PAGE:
• Increasing residents satisfaction in where they live • Creating opportunities for deprived communities • Unlocking potential in deprived areas Village renewal The process of urban regeneration is often carried out in rural areas, referred
to as village renewal, though it may not be exactly the same in practice.
In an effort to rehouse the poorest people affected by redevelopment, the rent for housing was set at an artificially low level, although this policy also only achieved mixed
In the industry, researchers and practitioners used “old town reconstruction” and “urban regeneration” to describe the changes made to the urban decay area.
At the 15th China Central City Work Conference, the policy, “urban repair and ecological restoration,” was put forward.
Other programs, such as that in Castleford in the United Kingdom and known as The Castleford Project seek to establish a process of urban renewal which enables local citizens
to have greater control and ownership of the direction of their community and the way in which it overcomes market failure.
The Housing Act of 1930 gave local councils wide-ranging powers to demolish properties unfit for human habitation or that posed a danger to health, and obligated them to rehouse
those people who were relocated due to the large scale slum clearance programs.
Black families that had their homes and neighborhoods destroyed had to find housing options deeper in the inner city as whites could then use those highways to spread further
and further into the suburbs but continue to work in the city.
Other cities across the US began to create redevelopment programs in the late 1930s and 1940s.
 Interwar period The 1917 Tudor Walters Committee Report into the provision of housing and post-war reconstruction in the United Kingdom, was commissioned by Parliament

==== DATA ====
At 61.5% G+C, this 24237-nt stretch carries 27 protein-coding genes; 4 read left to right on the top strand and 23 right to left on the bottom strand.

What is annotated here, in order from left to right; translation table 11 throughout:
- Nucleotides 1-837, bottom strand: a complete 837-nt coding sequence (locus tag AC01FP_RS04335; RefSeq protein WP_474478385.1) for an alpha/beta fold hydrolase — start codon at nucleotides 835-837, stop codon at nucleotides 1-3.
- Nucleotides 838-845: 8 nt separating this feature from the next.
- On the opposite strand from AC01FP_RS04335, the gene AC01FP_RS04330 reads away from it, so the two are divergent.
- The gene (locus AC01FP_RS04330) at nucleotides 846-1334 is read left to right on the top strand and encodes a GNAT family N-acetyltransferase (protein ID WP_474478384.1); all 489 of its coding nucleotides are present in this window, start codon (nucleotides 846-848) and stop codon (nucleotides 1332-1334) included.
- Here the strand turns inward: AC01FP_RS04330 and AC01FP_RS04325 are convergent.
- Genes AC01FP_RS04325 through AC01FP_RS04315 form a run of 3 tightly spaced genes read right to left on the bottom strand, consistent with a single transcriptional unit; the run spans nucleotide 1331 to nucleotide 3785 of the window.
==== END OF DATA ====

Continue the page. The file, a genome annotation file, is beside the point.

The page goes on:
as a response to the shocking lack of fitness amongst many recruits during the War; this was attributed to poor living conditions, a belief summed up in a housing poster of the period “you cannot expect to get an A1 population out of C3 homes”.
 Since the establishment of the Republic of Singapore, urban renewal has been included in the part of the national improvement policy that was urgently put in action.
The politics of urban renewal which frequently relies on the state’s dominance in the discourse of removing the character and infrastructure of older city cores, with that
which is required by existing market based constituents has to be examined further.
Syracuse, Cincinnati, and Niagara Falls, among many others, cleared entire neighborhoods under urban renewal plans only to have the cleared areas end up as surface parking
lots, sparse industrial uses, and vacant land.
“Planning is inherently political”, however, the urban development in China for the past decade is strikingly similar to the situation in many Western countries.
A primary purpose of urban renewal is to restore economic viability to a given area by attracting external private and public investment and by encouraging business start-ups